Nonetheless, the branch will have to coordinate the recharge with the next reservation of the vehicle, which will present a logistics challenge. Each Enterprise location renting the LEAF will be equipped with a Coulomb CT500 Level II charging station, which will fully charge the vehicle in four to six hours.

In the beginning of the rollout, Broughton says it's likely that Enterprise will limit advanced reservations to the mornings to allow for an overnight charge. The branches will strive to keep a LEAF fully charged to allow for an impromptu rental as well. "Naturally we will be learning more about streamlining the rental process for these vehicles as we begin introducing them," Broughton says.

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How Much to Rent One?

Enterprise says it will take a deposit on a LEAF rental, as it does for other models, though the company has not yet determined how far in advance reservations can be made. As per its standard rental policy, however, Enterprise will not charge a no-show fee for an abandoned reservation.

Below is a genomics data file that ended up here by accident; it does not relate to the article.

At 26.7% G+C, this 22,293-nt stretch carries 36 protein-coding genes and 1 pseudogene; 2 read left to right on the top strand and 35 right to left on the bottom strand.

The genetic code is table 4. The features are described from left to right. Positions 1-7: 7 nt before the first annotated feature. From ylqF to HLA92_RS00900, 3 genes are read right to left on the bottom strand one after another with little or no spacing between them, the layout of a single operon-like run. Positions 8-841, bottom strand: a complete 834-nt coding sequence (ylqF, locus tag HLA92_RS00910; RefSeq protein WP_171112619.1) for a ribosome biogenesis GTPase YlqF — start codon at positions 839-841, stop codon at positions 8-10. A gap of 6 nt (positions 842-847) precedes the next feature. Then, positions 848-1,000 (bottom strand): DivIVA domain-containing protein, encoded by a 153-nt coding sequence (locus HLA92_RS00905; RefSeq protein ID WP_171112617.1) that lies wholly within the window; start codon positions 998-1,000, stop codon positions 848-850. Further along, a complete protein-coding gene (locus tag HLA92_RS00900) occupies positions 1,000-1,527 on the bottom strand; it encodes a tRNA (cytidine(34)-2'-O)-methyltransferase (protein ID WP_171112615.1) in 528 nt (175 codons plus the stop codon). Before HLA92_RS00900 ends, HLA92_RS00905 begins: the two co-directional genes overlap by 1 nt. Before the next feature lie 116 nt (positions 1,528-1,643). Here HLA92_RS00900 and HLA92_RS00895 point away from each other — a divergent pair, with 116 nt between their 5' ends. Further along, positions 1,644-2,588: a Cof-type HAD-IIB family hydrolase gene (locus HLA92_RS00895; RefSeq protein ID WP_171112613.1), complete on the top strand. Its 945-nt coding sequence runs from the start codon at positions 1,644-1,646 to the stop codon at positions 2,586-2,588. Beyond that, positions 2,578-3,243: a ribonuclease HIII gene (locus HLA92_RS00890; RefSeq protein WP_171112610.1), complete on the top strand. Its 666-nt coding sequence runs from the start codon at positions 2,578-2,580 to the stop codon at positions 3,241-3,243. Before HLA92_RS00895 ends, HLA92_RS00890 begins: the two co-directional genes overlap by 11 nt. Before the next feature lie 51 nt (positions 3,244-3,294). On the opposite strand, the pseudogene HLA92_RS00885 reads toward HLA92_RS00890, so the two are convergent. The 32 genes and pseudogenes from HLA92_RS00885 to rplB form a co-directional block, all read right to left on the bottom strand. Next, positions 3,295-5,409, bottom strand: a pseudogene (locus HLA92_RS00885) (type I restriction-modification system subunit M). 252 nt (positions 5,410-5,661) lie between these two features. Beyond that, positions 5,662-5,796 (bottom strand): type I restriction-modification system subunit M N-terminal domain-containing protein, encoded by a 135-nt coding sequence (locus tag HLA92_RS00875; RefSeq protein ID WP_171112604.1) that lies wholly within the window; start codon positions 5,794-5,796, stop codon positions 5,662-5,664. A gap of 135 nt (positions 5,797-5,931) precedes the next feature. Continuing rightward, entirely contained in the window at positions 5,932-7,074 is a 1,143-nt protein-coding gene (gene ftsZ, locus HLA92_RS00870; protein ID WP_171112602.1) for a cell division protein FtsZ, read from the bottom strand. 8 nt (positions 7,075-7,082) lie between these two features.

Broughton could not comment specifically on rates, but said that the purchase price of the LEAF and the costs to install the charging stations are factors. Enterprise has no special deal with Nissan and is paying retail for the LEAF. Certainly, the reduced cost to power the vehicle is also part of the pocketbook equation for the renter, Broughton says.

"There's likely going to be a [rental rate] premium, more in line with the way the hybrid [is priced]," he says.

When the vehicles are de-fleeted, Enterprise will return the LEAFs to Nissan for possible further research.

Can This Be Profitable?

The introduction of BEVs to Enterprise's rental fleet furthers a portion of Enterprise's environmental sustainability platform, Broughton says. Part of that corporate mission, Broughton explains, is "to ensure that the passenger vehicle remains acceptable to society ... and to ensure that alternative fuel technologies are economically viable in the market."

Implementing new technology, especially that which helps the environment, are not always in line with immediate profits. However, Broughton says profitability is integral to the equation: "It isn't going to be sustainable if it isn't operationally effective."